Jamie Foxx as Ray Charles. Diana Ross as Billie Holiday. Kevin Spacey as Bobby Darin. Val Kilmer as Jim Morrison.
These are just a few of the amazing performances we’ve seen in the movie genre known as the biopic, or biographical film. It’s been around since the beginning of motion pictures, focusing primarily on historical figures, presidents, authors, actors and other celebrities. Biopics on popular music figures first emerged in the late ’50s and early ’60s, with Hollywood treatments of such luminaries as Benny Goodman, Hank Williams and the like. But things didn’t really get rolling until the ’70s, when biopics of Billie Holiday (“Lady Sings the Blues,” 1972), Woody Guthrie (“Bound for Glory,” 1976) and Buddy Holly (“The Buddy Holly Story,” 1979) were nominated for, or won, Academy Awards for the star or the film.
We all say and write things we later regret. We change our minds, we temper our more strident opinions, we gain a little wisdom and rethink our naive viewpoints. We hope for forgiveness regarding our more egregious statements, and we pray that our more regrettable thoughts will be lost with the passage of time.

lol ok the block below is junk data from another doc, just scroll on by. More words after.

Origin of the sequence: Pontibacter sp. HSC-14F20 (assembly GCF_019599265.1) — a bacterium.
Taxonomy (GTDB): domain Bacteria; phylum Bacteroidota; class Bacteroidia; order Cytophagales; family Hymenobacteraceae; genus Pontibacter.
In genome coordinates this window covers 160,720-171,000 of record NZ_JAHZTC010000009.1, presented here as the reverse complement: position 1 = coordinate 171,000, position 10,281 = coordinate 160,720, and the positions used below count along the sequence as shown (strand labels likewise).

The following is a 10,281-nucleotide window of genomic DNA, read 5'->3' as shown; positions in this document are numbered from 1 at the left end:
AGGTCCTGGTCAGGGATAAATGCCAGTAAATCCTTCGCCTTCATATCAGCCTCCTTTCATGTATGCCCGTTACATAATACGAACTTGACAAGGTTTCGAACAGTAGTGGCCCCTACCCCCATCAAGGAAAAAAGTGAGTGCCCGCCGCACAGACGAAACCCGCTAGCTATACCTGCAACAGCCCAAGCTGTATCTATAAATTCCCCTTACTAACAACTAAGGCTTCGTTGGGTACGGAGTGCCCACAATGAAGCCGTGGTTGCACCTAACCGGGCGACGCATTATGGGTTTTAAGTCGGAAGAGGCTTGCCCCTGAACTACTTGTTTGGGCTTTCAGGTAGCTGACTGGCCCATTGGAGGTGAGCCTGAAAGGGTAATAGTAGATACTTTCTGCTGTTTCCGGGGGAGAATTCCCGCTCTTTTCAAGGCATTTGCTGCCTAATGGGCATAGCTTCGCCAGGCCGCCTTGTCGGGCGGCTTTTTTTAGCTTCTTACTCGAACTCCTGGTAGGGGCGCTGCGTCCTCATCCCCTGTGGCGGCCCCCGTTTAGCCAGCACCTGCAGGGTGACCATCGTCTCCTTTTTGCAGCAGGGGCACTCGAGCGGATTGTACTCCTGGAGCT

But for those of us who ever wrote under a byline, well, we must face facts: Everything is still there in print to forever haunt us. (These days, every email/text/twitter remark is apparently saved in data banks forever and ever, so I guess I have a lot of company now.)
From 1979 until 1994, I wrote as a staff writer and freelancer for the Sun Newspapers and Scene Magazine in Cleveland, Ohio, writing reviews of local concert appearances and new album releases. For a rock music fanatic like me, it was a dream job. Not only did I get to see the best bands, from great seats, for free, I was sometimes even paid for my time “working,” with free parking to boot.